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Everyday journey
Watching, waiting and wondering in Tehran traffic


March 22, 2006

197 seconds; 197 fucking seconds. And that's if they got to the intersection during the next green light. Sitting behind the wheel of that archaic red Paykan, looking up at the misty, smoke driven sky, he was tiredly watching the counter beside the red light. 197, 196, 195 ... Sometimes the timers they'd placed beside the traffic lights would jump down to 0 seconds ... But he doubted it would happen this time. That last ride of the day was always the longest. Every bit of it was hard to swallow. Heading home, pulling up along the way to count the bills stashed away in the dashboard and in his jeans pocket. At the end of the day, it was even harder to be polite to the passengers as they heavily slammed the door or gave him another bill he had no change for.

She smelt sweet. Sitting in the back watching the driver wait behind a red light, he liked the way her hair had softly fallen out from her scarf; a fiery red. She had nice boots on; and an awesome body. All he could get of it was the gentle brush of his shoulder as he sat beside her. He could try and press his left arm a bit harder to her shoulder. See how she'd react. Would she pull away? Bring her arm closer? Cringe? How would she react if he gave her his number? His parents were out of town and his relationship with Mona, the girl he'd met a couple of weeks back at the party, seemed to be going downhill. She would never offer to stay over to nourish his loneliness the way he wanted. How was he sure this girl would? ... He just liked to think so judging from her overtly tight shirt and ruby red lips.

He seemed cute; though the highlights were a bit too much. She liked his shoes though; Lacoste; she'd seen them at the mall. But no, all in all, he was just too much of a pretty boy; the kind who probably spent more time in the mirror then she would. Her mind quickly wandered elsewhere. She was still contemplating whether to call or not. She wasn't too sure of his name but he had a great smile which she got to see quite a bit of when they were saying goodbye last week at her friend's birthday party. She'd contended herself to a brush on his cheek. All the while she could still hear the sound of her friend's giggles in the next room with a boy she'd met. It had been getting late and her parents would have killed her if she had gotten in that late. She especially had no excuse that time, having told them she was going over to her friend's home for a small dinner.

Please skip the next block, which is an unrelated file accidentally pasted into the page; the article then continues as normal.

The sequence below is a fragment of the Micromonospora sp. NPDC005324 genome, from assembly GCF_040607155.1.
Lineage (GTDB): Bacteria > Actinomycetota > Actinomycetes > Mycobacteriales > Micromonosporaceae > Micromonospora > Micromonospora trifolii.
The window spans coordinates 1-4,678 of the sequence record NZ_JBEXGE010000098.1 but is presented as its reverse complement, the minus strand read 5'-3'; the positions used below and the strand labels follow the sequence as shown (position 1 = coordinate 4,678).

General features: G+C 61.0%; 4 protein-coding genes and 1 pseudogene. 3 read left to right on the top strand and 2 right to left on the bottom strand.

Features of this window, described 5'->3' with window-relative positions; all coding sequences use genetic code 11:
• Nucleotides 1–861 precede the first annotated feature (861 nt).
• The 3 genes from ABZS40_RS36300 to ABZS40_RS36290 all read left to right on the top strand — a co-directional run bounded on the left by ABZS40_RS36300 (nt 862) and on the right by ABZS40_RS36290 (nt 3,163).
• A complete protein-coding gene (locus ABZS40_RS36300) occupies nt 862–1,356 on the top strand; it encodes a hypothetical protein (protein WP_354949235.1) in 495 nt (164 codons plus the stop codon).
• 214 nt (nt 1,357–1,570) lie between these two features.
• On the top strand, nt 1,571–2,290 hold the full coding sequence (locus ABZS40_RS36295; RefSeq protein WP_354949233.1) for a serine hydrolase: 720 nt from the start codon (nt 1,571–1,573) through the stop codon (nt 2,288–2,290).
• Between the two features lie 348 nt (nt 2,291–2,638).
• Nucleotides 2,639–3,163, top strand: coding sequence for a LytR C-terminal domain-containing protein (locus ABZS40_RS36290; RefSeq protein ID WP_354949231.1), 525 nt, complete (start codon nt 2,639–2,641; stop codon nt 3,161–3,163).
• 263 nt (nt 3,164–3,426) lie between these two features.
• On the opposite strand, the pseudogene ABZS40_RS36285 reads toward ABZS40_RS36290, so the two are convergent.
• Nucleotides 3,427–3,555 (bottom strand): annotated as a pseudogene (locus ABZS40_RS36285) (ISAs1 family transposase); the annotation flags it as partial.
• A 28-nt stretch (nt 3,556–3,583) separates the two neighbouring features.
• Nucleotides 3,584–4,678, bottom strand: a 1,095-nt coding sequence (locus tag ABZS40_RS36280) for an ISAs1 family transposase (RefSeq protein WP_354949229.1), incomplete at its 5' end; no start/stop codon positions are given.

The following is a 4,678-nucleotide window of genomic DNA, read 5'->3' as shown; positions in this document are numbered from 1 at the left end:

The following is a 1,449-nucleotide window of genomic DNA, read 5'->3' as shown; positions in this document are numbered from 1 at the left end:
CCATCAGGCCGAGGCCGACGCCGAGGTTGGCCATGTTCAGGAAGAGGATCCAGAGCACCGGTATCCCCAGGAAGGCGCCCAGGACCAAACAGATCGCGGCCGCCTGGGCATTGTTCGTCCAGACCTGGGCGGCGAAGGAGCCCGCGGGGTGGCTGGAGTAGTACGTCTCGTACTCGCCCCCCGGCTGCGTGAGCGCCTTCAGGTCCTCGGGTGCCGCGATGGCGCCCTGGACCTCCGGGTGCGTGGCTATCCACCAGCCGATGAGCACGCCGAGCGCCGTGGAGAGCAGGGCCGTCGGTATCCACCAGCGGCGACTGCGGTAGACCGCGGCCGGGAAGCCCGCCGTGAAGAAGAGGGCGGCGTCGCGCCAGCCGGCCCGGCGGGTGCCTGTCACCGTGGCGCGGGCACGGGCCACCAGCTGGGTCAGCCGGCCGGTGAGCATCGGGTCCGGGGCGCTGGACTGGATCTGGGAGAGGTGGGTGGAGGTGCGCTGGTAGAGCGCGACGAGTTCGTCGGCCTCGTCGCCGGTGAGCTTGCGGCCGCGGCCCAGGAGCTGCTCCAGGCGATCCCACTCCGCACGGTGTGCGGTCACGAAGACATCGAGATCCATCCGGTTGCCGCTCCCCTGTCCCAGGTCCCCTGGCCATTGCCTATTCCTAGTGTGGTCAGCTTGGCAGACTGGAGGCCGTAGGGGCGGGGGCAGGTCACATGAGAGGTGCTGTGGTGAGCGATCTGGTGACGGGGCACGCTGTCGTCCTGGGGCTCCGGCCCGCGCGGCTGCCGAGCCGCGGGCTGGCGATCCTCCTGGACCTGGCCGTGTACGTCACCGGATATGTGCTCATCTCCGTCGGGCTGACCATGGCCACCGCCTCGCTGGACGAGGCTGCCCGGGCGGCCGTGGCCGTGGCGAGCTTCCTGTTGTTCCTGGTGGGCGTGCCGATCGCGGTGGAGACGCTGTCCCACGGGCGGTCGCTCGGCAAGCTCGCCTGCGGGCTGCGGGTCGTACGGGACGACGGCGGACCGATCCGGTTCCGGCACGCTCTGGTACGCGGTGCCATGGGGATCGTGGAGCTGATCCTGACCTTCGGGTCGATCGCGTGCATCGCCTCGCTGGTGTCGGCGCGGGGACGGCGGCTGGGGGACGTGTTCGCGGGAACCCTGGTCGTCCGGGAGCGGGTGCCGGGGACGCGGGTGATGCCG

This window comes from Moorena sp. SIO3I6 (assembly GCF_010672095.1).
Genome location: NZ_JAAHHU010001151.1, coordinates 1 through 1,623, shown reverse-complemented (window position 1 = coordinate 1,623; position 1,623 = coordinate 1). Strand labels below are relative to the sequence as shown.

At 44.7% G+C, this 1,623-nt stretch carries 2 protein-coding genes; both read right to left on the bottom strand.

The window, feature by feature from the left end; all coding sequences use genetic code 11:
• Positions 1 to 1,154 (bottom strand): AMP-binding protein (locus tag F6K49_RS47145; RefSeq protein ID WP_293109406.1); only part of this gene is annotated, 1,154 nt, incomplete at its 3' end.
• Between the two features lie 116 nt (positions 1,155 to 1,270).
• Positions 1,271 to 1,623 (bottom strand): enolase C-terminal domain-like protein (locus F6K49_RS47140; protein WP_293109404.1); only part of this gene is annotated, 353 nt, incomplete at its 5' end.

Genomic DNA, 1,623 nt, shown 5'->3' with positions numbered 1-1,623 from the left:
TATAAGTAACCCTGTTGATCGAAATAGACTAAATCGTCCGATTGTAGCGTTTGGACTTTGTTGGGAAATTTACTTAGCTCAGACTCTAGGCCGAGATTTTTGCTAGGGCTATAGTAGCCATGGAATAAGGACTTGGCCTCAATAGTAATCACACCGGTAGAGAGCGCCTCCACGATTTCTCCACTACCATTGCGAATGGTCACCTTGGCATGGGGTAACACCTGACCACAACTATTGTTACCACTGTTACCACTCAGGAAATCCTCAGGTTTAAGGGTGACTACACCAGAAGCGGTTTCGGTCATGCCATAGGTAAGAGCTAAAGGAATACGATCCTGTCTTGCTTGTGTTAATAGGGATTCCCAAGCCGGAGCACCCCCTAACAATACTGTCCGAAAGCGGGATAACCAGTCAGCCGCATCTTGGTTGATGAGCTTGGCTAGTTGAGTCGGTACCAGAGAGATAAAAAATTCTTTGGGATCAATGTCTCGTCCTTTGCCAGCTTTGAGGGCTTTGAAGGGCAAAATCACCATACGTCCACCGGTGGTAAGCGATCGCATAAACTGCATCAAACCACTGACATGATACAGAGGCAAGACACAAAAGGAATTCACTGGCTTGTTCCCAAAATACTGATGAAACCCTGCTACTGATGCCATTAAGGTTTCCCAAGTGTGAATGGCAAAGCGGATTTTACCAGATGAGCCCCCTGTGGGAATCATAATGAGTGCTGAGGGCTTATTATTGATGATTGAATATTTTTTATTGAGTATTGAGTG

The condition was getting to a point where he could feel it embarrass him. All throughout the day he could feel his hands or feet start to shake without him having any control over it. Sometimes it wouldn't stop for long periods of time. He'd been told to see a doctor about it, but between working shifts at the company and visiting his son at the hospital, there seemed to be no time ... or money ... left for any of that. It seemed like only yesterday that she had called to tell him about his son. And he woke up everyday fearing the worse. He did not know his way around this city that well; having gotten here only a few nights ago. It was hard for a man that old to find his way around a city this big. He still had trouble locating the hospital. He usually asked the driver or other passengers for directions, but these people seemed a bit too nasty to give him a hand. The driver had this sleepy, bored gaze in his eyes and mumbled when he spoke. He looked back a little at the boy sitting next to him; might be around the same age as his son.

At least the car was still moving. He woke up every morning in his mother's faded mattress worried that the old man's piece of junk had ridden its last ride. He couldn't afford to lose a day. Not at least until he could get his hands on another job. He was good with his hands, but most places these days required at least a high school certificate. And why not? When there were so many people with college degrees looking for work ... He didn't mind driving this taxi as much as he liked to pretend he hated it. If he could get his hands on a better car, maybe he'd even choose to do it for a living.

Every fiber of her being was dying to call, but being the last person in the face of this earth without a cell phone, she was always a bit worried of using their home telephone line to talk to boys. She'd faced some pretty fatal consequences in the past; and still had the marks to prove it. The newest being the one she reached out to touch on the side of her cheek. It could be camouflaged using makeup, but she could feel it burn underneath. She'd almost forgotten that there was a boy sitting tightly beside her. And her arms quickly met his shoulder. She brought her hand back down quickly.